Despite the warm weather, it has been a great start to the school year in Norwalk.
“Things are going well,” Norwalk Catholic School President Dennis Doughty said. “Our enrollent is up a little bit from last year, which is a good thing, espcially at a private school.
“Everybody is jumping in. Fortunately, we do have the air conditioners in our rooms which helps.”
Thanks to the PTO and some private donations, air conditioners were installed in every classroom last year.
“It was quite a process,” Doughty said. “Our PTO and some individuals made it happen.”
This isn’t the first rodeo for Doughty.
“It was my 43rd start and things went well,” he said with a laugh. “Everybody was ready.”
St. Paul held a meet-the-team night prior to the its football scrimmage against Edison and it took quite awhile to announce everybody. And that is a good thing.
“We have about 97-percent participation in extra-curriculars,” Doughty said. “That is wonderful for the school. Our kids get involved.
“Some parents say there are no kids in the stands, but they are all participatring in something. And some of them are in two things.
“We tell kids to get involved and they take it seriously.”
Doughty talked about a special event going on at the school.
“We have one special project going on now and it is kind of our theme right now,” he said.
The basis of the project is the book “Lead ... for God’s Sake!,” written by Todd Gongwer.
“We are having our students in grades seven to 12, staff and everybody on our board read the book and it will be our theme of the year,” Doughty said. “The author, Todd Gongwer, will be here Oct. 23 to talk to everybody, including the parents in the evening.
“We want all of our students to be leaders.”
Speaking of leaders, Norwalk City Schools Superintendent George Fisk said learning to be a leader starts early.
The LEGO Lab is up and running for second- and third-graders at Pleasant Elementary. It is part of the STEM (science, technology, engineering and math) curriculum where children are using their abilities and skills to solve problems.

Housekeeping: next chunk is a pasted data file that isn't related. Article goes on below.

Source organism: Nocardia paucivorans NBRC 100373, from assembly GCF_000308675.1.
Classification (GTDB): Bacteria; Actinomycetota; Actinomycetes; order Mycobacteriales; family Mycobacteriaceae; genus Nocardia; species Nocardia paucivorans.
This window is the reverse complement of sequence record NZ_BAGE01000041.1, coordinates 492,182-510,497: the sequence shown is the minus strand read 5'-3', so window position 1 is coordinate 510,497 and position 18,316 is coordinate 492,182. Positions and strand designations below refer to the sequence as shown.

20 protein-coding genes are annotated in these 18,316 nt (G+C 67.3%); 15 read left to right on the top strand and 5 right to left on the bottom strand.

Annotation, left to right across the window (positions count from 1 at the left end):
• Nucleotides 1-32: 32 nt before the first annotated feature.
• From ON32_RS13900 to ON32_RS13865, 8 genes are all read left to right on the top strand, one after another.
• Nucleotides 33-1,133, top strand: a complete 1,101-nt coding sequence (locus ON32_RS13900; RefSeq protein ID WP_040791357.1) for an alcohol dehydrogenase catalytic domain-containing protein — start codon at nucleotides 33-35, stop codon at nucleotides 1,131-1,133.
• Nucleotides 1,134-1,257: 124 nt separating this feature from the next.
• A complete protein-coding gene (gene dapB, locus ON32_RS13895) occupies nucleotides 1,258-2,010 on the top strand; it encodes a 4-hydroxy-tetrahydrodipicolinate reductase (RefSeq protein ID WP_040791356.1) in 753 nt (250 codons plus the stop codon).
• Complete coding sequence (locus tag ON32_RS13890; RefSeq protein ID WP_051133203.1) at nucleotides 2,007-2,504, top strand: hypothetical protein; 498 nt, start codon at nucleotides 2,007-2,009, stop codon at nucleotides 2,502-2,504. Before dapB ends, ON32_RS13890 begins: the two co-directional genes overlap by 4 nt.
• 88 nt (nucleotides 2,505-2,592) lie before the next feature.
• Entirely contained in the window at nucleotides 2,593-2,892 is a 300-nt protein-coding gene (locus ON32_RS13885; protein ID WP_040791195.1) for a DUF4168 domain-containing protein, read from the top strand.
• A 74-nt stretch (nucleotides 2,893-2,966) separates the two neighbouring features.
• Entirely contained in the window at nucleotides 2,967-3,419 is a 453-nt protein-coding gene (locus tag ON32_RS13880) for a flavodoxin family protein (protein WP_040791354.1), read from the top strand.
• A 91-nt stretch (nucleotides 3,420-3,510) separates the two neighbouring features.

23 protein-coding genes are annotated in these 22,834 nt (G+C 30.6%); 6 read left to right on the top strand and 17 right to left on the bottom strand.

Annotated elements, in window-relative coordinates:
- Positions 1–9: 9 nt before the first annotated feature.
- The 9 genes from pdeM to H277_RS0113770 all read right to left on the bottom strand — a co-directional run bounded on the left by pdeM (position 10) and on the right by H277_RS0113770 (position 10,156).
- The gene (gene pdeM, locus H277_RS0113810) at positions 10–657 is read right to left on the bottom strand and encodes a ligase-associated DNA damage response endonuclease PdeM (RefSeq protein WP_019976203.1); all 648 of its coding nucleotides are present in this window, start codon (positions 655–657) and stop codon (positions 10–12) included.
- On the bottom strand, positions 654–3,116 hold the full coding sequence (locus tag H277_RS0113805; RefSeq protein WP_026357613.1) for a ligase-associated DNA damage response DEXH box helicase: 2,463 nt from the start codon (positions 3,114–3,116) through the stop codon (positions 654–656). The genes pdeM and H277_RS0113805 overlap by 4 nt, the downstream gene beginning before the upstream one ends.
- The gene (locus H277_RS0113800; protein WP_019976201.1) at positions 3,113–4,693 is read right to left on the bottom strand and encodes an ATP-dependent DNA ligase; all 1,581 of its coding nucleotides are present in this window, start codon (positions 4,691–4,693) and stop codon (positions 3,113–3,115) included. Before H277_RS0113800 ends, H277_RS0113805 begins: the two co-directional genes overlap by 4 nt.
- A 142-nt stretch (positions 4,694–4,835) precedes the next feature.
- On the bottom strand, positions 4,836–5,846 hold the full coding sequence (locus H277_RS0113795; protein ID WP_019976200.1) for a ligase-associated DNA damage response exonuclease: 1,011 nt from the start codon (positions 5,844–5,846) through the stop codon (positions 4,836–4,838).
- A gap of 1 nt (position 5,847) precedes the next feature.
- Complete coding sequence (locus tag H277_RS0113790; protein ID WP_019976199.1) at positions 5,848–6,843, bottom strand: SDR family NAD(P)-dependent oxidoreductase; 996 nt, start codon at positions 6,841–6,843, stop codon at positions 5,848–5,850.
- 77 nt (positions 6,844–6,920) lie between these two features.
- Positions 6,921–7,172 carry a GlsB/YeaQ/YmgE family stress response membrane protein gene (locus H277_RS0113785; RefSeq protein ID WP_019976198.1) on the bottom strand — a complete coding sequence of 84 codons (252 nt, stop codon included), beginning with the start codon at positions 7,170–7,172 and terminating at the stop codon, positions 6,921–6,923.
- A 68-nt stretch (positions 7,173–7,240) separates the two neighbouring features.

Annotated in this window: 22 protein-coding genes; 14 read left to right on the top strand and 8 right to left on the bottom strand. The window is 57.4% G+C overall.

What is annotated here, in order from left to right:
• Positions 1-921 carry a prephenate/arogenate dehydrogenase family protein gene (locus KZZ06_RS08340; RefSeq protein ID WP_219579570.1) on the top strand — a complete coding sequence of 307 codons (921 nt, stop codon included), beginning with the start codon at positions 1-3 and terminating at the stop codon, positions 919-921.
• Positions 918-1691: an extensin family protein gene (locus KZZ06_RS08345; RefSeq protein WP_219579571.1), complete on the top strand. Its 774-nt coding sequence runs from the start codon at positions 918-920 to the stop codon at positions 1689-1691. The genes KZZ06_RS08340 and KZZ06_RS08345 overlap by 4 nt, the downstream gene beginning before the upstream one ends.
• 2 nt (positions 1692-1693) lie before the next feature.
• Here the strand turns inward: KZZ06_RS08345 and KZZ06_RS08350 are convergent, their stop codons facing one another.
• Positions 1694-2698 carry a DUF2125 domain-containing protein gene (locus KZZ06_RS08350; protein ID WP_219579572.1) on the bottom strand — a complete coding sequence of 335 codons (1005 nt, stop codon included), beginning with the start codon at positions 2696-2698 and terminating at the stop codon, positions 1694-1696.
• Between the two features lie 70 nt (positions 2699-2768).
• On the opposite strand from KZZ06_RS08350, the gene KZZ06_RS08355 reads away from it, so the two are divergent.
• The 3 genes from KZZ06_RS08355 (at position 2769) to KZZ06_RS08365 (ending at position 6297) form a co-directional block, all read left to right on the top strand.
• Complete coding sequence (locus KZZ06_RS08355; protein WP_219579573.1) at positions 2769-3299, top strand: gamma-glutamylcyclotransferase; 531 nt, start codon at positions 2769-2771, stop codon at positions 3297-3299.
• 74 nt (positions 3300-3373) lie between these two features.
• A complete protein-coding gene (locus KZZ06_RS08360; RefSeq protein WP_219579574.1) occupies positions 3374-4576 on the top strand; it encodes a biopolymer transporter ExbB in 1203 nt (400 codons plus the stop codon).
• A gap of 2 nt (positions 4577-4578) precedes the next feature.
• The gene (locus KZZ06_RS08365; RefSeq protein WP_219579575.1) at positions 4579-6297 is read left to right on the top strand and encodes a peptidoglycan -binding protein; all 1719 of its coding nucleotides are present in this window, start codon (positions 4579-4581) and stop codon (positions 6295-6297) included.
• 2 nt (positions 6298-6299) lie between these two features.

“Very nice start,” Fisk said. “Things went about as well as we planned.”
Talking about the LEGO Lab and STEM, Fisk said the business of learning really has changed over the years.
“There is just a lot more expected of students today than years gone by,” he said. “Kids hit the ground running in school today. Most kids have homework the first day. ... It’s work, work, work. Because of all the state standards that’s what we need to do.”
And it won’t stop there.
“We’re continuing to work on our STEM pathway. With the opening of our LEGO Land, it opens our STEM work from grades two through 12. We want to continue to improve and get better.”
How about the students at Maplehurst in kindergarten and first grade?
“With Maplehurst we are just focusing on computer literacy skills ... how to use the computer and its applications,” Fisk said. “When they get to second grade they are ready to go.”
Fisk also talked about the extra-curricular activities and how important they are to students.
“I think that is one of the beneifts of attending schools in Huron County,” he said. “For students who want to participate in extra-curriculars, there is a place for you. Just a lot more opportunities for students in schools our size. It’s a lot tougher in the big cities with bigger schools.”
As far as the weather goes, Norwalk High School is the only one in the district with air conditioning.
“Our teachers know how to handle the weather,” Fisk said. “They know when to take water breaks. ... They have been through this before.”
Joe Centers is Reflector managing editor. He can be reached at [email protected]